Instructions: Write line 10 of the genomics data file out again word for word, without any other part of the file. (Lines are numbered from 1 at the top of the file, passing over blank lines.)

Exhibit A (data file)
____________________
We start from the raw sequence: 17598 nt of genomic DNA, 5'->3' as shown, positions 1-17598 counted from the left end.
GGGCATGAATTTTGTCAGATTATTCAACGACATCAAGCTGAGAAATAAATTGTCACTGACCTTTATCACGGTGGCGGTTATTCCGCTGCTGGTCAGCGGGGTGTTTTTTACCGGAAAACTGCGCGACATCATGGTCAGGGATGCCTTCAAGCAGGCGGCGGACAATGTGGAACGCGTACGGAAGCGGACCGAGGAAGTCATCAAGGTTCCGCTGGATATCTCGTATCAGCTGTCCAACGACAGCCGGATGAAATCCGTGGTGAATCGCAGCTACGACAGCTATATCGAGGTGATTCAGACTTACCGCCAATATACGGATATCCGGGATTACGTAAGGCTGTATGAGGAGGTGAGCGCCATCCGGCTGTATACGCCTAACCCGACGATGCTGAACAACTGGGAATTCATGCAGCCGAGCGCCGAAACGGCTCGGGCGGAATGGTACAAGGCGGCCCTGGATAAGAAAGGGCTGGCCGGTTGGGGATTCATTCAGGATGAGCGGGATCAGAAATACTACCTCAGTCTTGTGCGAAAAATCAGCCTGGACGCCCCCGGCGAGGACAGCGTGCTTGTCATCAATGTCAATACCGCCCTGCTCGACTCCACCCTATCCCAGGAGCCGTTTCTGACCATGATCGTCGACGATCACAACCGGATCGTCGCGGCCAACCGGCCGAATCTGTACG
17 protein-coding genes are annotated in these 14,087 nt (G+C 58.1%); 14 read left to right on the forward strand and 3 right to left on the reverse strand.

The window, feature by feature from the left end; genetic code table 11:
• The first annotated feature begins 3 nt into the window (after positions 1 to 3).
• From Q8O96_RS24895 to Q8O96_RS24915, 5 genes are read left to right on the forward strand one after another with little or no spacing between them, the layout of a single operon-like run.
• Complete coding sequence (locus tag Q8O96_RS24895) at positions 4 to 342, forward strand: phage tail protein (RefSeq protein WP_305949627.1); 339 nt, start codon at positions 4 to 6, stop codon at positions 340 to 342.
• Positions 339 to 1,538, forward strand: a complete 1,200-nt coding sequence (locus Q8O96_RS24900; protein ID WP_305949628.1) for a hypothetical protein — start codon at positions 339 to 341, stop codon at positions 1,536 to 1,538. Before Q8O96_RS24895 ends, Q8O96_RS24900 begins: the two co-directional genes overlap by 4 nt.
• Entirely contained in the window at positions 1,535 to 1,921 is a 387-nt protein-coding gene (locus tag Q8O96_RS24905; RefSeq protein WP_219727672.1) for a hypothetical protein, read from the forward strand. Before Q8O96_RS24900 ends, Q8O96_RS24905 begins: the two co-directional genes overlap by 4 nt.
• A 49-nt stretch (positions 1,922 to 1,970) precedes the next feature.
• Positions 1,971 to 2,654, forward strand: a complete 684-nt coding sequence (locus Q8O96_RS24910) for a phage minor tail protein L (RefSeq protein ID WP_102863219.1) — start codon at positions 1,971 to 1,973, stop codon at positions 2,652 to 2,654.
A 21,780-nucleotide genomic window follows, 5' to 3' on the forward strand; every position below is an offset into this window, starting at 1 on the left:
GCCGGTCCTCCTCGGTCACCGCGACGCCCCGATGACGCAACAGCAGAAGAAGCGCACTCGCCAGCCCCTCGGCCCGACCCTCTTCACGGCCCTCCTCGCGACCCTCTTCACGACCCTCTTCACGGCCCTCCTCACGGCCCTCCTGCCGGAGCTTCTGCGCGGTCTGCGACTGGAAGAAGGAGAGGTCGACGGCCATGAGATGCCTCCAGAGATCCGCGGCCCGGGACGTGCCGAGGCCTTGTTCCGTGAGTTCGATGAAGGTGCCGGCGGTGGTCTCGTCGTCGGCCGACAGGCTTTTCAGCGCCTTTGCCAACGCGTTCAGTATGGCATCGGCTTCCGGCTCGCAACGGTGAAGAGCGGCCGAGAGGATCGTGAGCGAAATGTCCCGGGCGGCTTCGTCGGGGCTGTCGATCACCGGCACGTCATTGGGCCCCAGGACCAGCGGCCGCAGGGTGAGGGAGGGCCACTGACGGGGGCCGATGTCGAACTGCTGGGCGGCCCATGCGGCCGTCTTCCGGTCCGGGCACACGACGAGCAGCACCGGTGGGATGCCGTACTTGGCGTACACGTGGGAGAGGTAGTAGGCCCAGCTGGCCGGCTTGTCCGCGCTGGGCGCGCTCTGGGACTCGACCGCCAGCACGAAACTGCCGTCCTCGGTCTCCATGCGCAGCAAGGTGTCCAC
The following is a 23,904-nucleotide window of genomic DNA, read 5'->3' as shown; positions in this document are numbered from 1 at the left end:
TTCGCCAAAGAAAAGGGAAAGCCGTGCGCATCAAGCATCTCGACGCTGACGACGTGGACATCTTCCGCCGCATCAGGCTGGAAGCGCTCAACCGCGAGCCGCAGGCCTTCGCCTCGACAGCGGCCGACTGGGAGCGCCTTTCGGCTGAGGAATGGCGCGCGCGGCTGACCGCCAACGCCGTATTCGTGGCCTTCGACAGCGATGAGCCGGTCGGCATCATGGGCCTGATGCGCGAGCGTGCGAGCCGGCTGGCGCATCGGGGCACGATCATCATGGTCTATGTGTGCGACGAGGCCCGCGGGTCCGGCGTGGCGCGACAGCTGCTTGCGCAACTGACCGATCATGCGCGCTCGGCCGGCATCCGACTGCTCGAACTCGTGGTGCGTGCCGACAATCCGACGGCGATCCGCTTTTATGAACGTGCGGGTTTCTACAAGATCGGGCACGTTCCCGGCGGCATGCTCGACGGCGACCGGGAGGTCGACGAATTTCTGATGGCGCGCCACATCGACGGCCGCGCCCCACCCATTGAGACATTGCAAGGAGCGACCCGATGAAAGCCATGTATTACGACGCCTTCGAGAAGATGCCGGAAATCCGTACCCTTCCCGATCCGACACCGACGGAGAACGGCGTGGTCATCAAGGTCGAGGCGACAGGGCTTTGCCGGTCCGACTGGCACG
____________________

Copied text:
• A 49-nt stretch (positions 1,922 to 1,970) precedes the next feature.